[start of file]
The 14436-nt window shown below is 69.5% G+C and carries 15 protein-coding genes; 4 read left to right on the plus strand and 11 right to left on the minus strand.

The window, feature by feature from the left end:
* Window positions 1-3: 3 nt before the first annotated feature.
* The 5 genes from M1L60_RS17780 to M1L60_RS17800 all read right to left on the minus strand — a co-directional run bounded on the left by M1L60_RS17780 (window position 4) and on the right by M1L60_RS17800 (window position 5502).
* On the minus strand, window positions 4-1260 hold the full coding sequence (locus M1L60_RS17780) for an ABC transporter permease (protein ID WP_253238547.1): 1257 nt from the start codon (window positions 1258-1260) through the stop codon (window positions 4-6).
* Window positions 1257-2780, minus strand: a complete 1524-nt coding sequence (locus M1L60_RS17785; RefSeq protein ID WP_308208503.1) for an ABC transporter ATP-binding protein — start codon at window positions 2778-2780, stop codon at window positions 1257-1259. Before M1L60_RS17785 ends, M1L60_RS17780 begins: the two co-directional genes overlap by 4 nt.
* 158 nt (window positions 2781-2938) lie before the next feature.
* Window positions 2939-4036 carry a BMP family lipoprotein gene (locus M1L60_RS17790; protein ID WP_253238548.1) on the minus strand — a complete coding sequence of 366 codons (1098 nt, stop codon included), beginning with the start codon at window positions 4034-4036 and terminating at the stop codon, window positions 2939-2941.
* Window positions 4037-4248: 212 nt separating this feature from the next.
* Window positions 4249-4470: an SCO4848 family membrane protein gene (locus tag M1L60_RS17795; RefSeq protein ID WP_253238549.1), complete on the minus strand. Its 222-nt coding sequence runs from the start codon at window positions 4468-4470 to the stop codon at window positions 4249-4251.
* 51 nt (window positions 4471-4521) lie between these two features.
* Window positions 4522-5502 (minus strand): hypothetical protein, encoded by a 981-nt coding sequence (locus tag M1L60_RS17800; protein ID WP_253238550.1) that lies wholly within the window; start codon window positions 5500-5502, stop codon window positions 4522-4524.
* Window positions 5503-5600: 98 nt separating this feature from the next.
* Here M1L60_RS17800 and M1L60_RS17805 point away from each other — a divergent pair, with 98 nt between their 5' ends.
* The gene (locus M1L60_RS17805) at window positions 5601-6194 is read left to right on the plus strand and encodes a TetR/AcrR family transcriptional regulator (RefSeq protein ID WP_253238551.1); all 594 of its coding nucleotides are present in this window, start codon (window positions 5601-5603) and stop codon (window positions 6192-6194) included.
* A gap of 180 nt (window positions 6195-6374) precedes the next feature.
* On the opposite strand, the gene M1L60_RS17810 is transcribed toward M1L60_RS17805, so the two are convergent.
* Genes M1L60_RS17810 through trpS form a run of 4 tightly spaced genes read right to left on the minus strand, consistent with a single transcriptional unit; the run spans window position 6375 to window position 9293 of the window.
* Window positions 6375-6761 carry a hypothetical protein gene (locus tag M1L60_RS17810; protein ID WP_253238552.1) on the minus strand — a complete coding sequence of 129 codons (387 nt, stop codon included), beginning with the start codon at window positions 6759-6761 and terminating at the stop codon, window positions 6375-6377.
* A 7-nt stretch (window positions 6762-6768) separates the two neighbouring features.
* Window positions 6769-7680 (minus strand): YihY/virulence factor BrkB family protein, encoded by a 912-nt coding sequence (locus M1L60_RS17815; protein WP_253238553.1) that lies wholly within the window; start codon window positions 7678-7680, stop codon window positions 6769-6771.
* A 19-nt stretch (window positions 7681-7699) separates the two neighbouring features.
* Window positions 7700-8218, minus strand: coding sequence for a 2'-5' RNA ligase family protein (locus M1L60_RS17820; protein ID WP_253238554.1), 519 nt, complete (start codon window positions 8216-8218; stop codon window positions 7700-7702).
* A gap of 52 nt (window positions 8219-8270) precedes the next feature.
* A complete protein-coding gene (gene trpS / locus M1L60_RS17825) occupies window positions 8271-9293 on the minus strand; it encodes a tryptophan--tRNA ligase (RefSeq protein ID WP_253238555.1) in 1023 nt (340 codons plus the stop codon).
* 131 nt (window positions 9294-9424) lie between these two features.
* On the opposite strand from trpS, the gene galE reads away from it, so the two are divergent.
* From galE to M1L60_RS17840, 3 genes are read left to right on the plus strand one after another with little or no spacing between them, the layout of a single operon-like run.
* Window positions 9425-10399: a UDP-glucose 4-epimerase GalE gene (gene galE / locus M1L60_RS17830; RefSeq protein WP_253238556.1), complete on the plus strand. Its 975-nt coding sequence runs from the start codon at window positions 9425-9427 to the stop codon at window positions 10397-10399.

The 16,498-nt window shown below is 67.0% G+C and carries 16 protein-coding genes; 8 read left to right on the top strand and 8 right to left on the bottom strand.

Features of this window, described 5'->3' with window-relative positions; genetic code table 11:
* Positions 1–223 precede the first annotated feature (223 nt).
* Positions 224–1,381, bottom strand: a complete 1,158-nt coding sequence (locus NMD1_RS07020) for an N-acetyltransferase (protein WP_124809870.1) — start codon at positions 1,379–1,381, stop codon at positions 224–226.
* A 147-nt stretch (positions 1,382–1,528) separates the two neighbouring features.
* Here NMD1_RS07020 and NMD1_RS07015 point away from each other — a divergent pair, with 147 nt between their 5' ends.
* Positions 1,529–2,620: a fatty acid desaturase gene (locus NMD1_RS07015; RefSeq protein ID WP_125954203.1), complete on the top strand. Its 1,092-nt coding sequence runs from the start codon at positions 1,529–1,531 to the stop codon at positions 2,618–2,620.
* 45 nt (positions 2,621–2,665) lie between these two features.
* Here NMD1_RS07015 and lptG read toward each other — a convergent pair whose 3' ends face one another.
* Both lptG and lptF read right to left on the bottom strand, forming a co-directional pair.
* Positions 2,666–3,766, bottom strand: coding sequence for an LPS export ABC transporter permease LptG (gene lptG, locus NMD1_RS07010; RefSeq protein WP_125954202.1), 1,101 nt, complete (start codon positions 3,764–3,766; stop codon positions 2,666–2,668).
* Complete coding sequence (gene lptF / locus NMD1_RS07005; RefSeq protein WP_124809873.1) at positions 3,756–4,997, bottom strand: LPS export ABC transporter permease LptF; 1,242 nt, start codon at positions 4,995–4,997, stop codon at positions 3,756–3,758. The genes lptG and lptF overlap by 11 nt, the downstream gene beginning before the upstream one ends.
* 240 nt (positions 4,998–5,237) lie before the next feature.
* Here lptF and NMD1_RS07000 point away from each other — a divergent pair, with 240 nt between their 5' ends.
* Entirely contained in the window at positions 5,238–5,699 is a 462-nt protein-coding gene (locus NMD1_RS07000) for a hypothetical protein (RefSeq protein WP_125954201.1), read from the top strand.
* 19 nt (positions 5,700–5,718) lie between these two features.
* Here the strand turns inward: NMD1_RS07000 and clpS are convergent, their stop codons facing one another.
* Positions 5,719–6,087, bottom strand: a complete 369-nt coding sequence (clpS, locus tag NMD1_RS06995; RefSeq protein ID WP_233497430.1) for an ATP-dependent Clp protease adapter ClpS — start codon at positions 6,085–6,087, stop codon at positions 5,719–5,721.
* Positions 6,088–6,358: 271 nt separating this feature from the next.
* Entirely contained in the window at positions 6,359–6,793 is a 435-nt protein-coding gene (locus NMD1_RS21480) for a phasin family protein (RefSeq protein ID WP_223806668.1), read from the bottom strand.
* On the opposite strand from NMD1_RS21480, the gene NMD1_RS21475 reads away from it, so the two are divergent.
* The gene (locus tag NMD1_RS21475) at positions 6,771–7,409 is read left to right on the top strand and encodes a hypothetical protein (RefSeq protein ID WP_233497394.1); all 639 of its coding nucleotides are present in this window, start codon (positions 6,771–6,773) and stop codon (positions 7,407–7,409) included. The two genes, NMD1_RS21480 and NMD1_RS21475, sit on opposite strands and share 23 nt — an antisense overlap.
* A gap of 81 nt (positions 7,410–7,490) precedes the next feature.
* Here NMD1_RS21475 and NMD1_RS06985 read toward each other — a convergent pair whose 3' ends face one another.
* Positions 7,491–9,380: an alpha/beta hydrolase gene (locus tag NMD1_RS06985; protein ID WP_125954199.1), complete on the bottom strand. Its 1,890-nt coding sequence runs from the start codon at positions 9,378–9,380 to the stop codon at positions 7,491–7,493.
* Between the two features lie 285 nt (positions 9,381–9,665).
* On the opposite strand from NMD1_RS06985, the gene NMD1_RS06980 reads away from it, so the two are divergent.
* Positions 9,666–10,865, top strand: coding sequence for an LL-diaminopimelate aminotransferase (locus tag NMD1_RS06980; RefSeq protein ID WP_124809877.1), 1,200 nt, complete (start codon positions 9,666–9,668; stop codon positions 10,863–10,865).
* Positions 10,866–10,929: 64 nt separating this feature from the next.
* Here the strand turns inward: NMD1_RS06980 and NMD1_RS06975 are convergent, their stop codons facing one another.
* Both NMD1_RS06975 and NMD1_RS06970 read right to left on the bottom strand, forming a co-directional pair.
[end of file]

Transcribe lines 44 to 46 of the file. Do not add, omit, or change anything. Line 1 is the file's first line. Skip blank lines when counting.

* Entirely contained in the window at positions 5,238–5,699 is a 462-nt protein-coding gene (locus NMD1_RS07000) for a hypothetical protein (RefSeq protein WP_125954201.1), read from the top strand.
* 19 nt (positions 5,700–5,718) lie between these two features.
* Here the strand turns inward: NMD1_RS07000 and clpS are convergent, their stop codons facing one another.